Michael Medved

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What 
is all this about "have my back?"  It seems the phrase is everywhere, including where it shouldn't be. President Obama uses it to plead for donations, and Rick Perry considered it a request for his presidential bid.

And now it's Michelle Obama's turn, in a "poor baby" email describing her husband's sleepless nights as he responds to your letters and works so hard for you, and oh, needs your money--why? To "have his back."

Many who had his back in 2008 are now ready to give his back back.

Why is it that educated people insist on resorting to ridiculous slang?  Answer: to seem hip. To seem cool.  Have my back. Please.

Let's look at this a moment. On the day of the 2010 elections, the President told Chicago TV: "You can make a difference today and how well I'm able to move my agenda forward over the next couple of years is gonna depend in part on folks back home having my back."

The erudite pronouncement of a law professor.

In January, just before the Iowa caucuses, Gov. Rick Perry told audiences in Sioux City,  "If you have my back tomorrow at the caucuses, I'll have your back for the next four years in Washington, D.C."  Not that he'll work diligently on the serious issues confronting our nation and the world; he's more interested in back story. Apparently Iowans had little interest in Gov. Perry, forward or backward. He earned 10% of the vote.

And this week, in an email signed "Michelle," the First Lady asks for a donation of a mere "$3 or more" to repay our President for his ceaseless, selfless devotion to you.  "Every night in the White House, I see Barack up late poring over briefings, reading your letters and writing notes to people he's met.  He's doing that for you--working hard every day to make sure we can finish what we all started together."

Then the clincher: "This week, I need you to have his back."

The phrase, I thought, means to watch behind him to guard against a threat.  I think people intend the term "back me up." Like in the old cop TV shows, where they're always calling for back-up. (Not "backin' up," as in the internet meme.) Michelle wants you to back up her husband so after November he can get back up for another four years. Or maybe he's just begging, "take me back," given his deficit expansion, soon-to-be rejected Obamacare and failure to make the nation group hug.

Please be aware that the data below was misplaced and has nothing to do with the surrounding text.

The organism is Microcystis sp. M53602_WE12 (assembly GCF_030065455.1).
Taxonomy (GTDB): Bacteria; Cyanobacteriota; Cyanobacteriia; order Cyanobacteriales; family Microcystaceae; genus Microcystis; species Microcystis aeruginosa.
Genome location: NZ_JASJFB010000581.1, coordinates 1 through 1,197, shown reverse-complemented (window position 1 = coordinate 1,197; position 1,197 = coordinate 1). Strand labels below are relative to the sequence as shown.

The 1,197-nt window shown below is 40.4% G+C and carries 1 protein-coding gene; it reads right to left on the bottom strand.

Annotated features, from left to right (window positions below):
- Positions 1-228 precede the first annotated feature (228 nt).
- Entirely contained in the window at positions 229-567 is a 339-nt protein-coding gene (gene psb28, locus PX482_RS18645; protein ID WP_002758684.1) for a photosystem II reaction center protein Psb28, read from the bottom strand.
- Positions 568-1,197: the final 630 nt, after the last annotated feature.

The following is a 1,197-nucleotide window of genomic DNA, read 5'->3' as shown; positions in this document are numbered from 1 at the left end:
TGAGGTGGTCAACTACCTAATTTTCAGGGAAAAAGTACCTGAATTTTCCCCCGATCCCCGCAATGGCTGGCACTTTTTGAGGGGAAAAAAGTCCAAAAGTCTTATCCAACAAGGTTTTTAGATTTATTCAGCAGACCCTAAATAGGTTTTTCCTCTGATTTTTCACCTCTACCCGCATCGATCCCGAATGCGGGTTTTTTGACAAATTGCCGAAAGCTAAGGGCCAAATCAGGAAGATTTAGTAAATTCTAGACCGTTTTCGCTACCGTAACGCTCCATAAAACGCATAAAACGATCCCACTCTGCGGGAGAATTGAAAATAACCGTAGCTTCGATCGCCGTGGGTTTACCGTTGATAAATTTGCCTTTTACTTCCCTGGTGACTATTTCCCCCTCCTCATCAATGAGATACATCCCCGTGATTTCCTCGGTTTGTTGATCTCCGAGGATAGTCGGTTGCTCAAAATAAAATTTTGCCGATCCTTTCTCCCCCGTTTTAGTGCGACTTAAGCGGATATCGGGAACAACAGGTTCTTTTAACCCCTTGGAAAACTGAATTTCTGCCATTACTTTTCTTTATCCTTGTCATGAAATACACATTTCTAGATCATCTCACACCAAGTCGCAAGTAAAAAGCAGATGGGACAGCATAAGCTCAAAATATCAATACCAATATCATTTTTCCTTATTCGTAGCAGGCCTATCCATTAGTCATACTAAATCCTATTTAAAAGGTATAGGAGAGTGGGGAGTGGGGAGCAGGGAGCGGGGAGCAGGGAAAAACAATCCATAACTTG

A very hard rock Australian group has addressed the issue appropriately. In what I consider a hilarious series of hoarse shouts, the group Carpathian offers lyrics that begin, "I want to know who's for real. All this talk of having my back has been overdone. I have no compassion for this f---ing trend." They end two-and-a-half minutes of throat-scraping with the scream, "Don't! Have! My! BAAAAACK!"  

Not to disappoint the Aussies, but "have my back" is everywhere. Often used incorrectly.  And if I'm wrong, you can get back to me.

Michael Medved

Michael Medved's daily syndicated radio talk show reaches one of the largest national audiences every weekday between 3 and 6 PM, Eastern Time. Michael Medved is the author of eleven books, including the bestsellers What Really Happened to the Class of '65?, Hollywood vs. America, Right Turns, The Ten Big Lies About America and 5 Big Lies About American Business
 
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